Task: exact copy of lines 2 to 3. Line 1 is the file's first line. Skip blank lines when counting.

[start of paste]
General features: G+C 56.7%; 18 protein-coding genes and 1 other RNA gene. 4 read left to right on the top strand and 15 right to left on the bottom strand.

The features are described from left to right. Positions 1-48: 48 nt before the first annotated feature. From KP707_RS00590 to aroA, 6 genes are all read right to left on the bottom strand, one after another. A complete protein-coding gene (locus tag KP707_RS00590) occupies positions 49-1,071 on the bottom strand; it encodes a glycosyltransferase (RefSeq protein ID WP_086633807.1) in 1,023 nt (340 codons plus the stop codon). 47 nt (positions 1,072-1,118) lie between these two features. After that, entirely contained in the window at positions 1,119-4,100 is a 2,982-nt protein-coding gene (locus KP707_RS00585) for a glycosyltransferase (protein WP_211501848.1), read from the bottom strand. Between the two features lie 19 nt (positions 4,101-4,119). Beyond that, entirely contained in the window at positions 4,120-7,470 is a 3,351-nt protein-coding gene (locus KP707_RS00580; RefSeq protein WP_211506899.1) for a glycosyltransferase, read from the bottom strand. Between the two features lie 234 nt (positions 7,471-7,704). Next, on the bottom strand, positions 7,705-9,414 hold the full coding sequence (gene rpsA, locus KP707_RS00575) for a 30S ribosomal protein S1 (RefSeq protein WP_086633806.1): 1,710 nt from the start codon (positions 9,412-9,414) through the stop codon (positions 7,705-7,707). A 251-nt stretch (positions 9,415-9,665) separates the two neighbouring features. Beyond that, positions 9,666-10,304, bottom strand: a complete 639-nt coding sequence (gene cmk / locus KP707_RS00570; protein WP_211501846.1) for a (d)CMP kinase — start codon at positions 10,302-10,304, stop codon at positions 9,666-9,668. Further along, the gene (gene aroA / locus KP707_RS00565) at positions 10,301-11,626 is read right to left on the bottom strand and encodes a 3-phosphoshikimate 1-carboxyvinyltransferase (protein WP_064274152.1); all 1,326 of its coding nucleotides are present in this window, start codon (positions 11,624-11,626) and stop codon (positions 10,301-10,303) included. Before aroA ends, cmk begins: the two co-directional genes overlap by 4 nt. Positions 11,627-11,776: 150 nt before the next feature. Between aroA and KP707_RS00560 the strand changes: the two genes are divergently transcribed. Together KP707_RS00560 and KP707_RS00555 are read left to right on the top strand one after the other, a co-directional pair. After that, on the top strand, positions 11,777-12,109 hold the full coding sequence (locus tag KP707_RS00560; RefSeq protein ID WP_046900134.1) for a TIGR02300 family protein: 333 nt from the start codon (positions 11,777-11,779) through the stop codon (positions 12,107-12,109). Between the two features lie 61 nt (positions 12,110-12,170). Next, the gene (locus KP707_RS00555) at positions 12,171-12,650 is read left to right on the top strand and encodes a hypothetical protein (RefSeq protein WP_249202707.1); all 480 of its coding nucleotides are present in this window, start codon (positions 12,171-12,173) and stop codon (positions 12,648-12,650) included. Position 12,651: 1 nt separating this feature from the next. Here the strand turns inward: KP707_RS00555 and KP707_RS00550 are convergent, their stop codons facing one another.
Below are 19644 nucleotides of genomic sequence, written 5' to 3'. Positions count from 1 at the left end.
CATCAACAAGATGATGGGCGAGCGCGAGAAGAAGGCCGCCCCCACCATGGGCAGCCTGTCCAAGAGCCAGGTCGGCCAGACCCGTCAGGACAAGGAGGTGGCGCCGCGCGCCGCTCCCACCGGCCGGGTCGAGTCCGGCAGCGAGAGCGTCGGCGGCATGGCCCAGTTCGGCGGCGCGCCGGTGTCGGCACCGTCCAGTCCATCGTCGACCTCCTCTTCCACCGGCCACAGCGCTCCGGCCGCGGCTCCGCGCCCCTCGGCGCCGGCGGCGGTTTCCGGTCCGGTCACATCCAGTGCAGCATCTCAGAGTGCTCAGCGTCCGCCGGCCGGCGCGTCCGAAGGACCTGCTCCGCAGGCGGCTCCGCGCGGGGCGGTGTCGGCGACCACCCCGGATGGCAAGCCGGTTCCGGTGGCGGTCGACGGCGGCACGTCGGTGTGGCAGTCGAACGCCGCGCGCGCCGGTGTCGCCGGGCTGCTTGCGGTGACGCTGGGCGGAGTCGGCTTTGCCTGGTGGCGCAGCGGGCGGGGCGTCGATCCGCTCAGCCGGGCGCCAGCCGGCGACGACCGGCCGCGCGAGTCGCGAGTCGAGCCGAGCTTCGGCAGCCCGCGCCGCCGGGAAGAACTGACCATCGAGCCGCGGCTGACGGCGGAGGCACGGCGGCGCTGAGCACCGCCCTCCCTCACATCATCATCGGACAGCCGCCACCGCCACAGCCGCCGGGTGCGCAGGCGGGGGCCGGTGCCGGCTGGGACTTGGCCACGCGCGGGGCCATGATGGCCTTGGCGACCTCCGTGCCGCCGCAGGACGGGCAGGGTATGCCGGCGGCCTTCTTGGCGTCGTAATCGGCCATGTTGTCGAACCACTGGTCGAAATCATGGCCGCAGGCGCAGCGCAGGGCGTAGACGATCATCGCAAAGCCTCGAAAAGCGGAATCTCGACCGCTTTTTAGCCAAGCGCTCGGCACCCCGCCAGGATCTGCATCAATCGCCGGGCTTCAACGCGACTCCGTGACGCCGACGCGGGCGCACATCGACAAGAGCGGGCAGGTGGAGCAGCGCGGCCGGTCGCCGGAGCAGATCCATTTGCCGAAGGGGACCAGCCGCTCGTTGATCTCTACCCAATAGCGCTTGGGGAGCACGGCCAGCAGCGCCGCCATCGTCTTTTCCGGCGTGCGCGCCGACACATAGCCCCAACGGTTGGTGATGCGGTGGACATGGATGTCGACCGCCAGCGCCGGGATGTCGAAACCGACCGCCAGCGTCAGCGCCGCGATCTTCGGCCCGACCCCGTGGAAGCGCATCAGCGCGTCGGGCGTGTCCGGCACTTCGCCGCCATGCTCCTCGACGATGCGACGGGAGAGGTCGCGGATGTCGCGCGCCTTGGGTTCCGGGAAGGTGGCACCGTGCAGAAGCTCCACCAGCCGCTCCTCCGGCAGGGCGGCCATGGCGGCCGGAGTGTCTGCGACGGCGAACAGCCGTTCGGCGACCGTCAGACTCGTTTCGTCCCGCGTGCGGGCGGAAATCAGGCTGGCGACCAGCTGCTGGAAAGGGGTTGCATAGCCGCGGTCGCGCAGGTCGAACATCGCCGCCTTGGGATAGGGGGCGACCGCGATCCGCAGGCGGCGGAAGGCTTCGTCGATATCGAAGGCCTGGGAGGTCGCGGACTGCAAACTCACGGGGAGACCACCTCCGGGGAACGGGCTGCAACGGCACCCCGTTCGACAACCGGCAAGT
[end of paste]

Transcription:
The features are described from left to right. Positions 1-48: 48 nt before the first annotated feature. From KP707_RS00590 to aroA, 6 genes are all read right to left on the bottom strand, one after another. A complete protein-coding gene (locus tag KP707_RS00590) occupies positions 49-1,071 on the bottom strand; it encodes a glycosyltransferase (RefSeq protein ID WP_086633807.1) in 1,023 nt (340 codons plus the stop codon). 47 nt (positions 1,072-1,118) lie between these two features. After that, entirely contained in the window at positions 1,119-4,100 is a 2,982-nt protein-coding gene (locus KP707_RS00585) for a glycosyltransferase (protein WP_211501848.1), read from the bottom strand. Between the two features lie 19 nt (positions 4,101-4,119). Beyond that, entirely contained in the window at positions 4,120-7,470 is a 3,351-nt protein-coding gene (locus KP707_RS00580; RefSeq protein WP_211506899.1) for a glycosyltransferase, read from the bottom strand. Between the two features lie 234 nt (positions 7,471-7,704). Next, on the bottom strand, positions 7,705-9,414 hold the full coding sequence (gene rpsA, locus KP707_RS00575) for a 30S ribosomal protein S1 (RefSeq protein WP_086633806.1): 1,710 nt from the start codon (positions 9,412-9,414) through the stop codon (positions 7,705-7,707). A 251-nt stretch (positions 9,415-9,665) separates the two neighbouring features. Beyond that, positions 9,666-10,304, bottom strand: a complete 639-nt coding sequence (gene cmk / locus KP707_RS00570; protein WP_211501846.1) for a (d)CMP kinase — start codon at positions 10,302-10,304, stop codon at positions 9,666-9,668. Further along, the gene (gene aroA / locus KP707_RS00565) at positions 10,301-11,626 is read right to left on the bottom strand and encodes a 3-phosphoshikimate 1-carboxyvinyltransferase (protein WP_064274152.1); all 1,326 of its coding nucleotides are present in this window, start codon (positions 11,624-11,626) and stop codon (positions 10,301-10,303) included. Before aroA ends, cmk begins: the two co-directional genes overlap by 4 nt. Positions 11,627-11,776: 150 nt before the next feature. Between aroA and KP707_RS00560 the strand changes: the two genes are divergently transcribed. Together KP707_RS00560 and KP707_RS00555 are read left to right on the top strand one after the other, a co-directional pair. After that, on the top strand, positions 11,777-12,109 hold the full coding sequence (locus tag KP707_RS00560; RefSeq protein ID WP_046900134.1) for a TIGR02300 family protein: 333 nt from the start codon (positions 11,777-11,779) through the stop codon (positions 12,107-12,109). Between the two features lie 61 nt (positions 12,110-12,170). Next, the gene (locus KP707_RS00555) at positions 12,171-12,650 is read left to right on the top strand and encodes a hypothetical protein (RefSeq protein WP_249202707.1); all 480 of its coding nucleotides are present in this window, start codon (positions 12,171-12,173) and stop codon (positions 12,648-12,650) included. Position 12,651: 1 nt separating this feature from the next. Here the strand turns inward: KP707_RS00555 and KP707_RS00550 are convergent, their stop codons facing one another.
Below are 19644 nucleotides of genomic sequence, written 5' to 3'. Positions count from 1 at the left end.